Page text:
some say 2017 (FT William says if you are doing things on a payroll basis you can deduct now)

others imply 2018 (taxable after approved, or noncalendar years that start after approval date)

And any clarification from the IRS will probably come after we have done all of our 2016 calendar year plans...

 

 

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4 hours ago, John Feldt ERPA CPC QPA said:

This would be an optional interim amendment - discretionary, not mandatory. The IRS can argue that plans could retain their existing restrictions on forfeitures if they wanted (crazy, I know).

But are we suggesting that later this year an optional interim amendment can be adopted, and that amendment could have a retroactive effective date of January 1, 2016? That would allow sponsors to ignore the current written language in the document that existed in the plan as of 12/31/2016 for the 2016 plan year. Do you believe this also allows a plan sponsor to ignore the rule that requires discretionary amendments to be adopted by the last day of the plan year?

Is there regulatory precedence?

John, I'm not suggesting an interim amendment for this can be effective retroactively, I'm asking if it can be done.  Reading through the remedial amendment rules for interim amendments gives me a headache. 

Fortunately, we use ASC's VS document that has the language described in my original post. So, while this turn in the discussion is interesting, it doesn't affect us.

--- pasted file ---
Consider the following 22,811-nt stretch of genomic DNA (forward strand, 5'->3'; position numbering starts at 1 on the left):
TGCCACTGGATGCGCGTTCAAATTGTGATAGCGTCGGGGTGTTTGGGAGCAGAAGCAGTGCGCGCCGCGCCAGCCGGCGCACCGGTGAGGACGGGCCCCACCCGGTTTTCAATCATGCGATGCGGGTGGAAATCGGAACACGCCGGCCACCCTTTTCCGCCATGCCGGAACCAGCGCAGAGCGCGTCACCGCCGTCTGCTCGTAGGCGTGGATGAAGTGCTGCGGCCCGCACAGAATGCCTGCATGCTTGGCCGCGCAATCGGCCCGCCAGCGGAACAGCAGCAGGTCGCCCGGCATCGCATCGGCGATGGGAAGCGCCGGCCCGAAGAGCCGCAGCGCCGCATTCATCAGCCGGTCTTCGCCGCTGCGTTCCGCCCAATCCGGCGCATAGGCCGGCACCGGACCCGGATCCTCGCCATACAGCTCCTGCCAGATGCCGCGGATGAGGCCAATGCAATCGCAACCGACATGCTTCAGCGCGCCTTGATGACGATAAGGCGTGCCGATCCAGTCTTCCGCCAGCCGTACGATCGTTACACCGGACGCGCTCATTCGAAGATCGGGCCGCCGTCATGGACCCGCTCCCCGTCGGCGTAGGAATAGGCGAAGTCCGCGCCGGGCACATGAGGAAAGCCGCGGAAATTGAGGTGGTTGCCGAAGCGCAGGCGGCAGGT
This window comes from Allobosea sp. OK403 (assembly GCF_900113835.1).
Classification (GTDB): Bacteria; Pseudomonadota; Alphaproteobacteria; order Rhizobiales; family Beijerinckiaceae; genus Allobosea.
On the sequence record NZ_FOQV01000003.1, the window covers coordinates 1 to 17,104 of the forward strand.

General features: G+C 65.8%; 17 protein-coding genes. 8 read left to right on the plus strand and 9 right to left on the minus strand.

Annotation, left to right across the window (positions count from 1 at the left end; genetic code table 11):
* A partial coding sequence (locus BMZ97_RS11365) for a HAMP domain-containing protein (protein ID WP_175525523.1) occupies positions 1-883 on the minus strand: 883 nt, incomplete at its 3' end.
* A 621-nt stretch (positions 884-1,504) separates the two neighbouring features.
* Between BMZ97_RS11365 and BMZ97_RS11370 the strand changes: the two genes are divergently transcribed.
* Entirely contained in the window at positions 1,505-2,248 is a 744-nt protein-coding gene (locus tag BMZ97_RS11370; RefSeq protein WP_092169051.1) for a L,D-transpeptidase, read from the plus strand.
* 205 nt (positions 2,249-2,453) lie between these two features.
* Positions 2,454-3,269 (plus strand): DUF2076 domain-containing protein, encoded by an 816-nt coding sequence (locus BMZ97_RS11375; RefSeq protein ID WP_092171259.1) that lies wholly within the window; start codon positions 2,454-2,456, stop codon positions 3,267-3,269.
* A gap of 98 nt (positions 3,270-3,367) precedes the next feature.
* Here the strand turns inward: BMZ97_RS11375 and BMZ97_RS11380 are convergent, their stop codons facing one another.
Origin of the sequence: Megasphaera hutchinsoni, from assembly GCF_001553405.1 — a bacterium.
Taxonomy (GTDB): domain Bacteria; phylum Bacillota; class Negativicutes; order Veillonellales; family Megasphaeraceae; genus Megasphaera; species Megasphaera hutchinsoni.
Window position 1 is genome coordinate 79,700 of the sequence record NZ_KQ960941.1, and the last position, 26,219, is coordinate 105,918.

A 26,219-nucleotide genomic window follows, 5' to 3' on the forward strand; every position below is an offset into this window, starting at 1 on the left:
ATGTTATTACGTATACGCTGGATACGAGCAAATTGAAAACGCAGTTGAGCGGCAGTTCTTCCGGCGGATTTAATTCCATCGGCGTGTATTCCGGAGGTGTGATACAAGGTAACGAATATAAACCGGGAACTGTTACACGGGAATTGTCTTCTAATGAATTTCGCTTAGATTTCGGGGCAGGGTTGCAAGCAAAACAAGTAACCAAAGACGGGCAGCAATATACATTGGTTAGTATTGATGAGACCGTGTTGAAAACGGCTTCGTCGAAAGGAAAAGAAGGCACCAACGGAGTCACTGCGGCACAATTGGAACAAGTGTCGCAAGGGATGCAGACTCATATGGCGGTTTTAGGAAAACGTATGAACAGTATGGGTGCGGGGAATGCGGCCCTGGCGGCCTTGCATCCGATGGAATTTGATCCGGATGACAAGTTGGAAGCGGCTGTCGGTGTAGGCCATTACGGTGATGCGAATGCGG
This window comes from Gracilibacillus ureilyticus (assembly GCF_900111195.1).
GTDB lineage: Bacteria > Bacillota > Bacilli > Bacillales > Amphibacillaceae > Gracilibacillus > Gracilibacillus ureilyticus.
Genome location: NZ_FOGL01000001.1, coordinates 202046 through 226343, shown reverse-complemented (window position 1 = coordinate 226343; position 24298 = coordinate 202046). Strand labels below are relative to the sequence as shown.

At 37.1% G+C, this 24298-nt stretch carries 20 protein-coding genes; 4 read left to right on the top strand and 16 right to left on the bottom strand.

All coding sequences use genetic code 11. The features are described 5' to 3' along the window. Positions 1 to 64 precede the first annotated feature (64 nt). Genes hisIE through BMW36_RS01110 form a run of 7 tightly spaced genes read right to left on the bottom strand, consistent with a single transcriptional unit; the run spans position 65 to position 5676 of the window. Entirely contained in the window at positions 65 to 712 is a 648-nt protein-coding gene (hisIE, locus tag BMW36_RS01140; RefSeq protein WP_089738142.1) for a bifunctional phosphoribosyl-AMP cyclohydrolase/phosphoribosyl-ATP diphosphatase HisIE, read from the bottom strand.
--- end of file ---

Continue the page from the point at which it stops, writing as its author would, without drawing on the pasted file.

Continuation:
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Here is SunGard's, I mean, FIS's take on this:

"It is important to note that to apply these changes, plan documents will need to be amended to remove the language that restricts the use of forfeitures to fund safe harbor contributions.  FIS Relius will be preparing good-faith amendments for this purpose in the near future. Since this change is discretionary, an amendment would need to be adopted by the last day of the plan year to which it applies. In addition, an earlier amendment might be needed to avoid violating the anti-cutback rules (IRC §411(d)(6)) depending on how forfeitures are handled under a plan sponsor’s current plan. For example, if the plan provides for the reallocation of forfeitures, then amending the plan to reduce contributions could violate the anti-cutback rules if participants have already satisfied the conditions for sharing in the reallocation of the forfeitures."

Their full explanation:

IRS Relaxes Rules on Use of Forfeitures to Fund Safe Harbor Contributions

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23 minutes ago, austin3515 said:

http://www.relius.net/News/TechnicalUpdates.aspx?T=P&1=1&ID=1103

Relius' notice that came out today.  Not 100% answering my original question about using forfeitures today for 2016 but certainly implies it will not work.

Yea.  Not actually answering the questions - except to the extent that *if* the plan needs an amendment, the amendment must be done by the plan year in which it is to be effective (so, if done by the end of 2017, then arguably it is effective only for 2017 and after).

The question is, if the doc doesn't need an amendment (ASC, possibly our major modifier Relius) then can you for 2016 rely on the retroactive reliance provisions of the proposed reg?

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1 hour ago, MoJo said: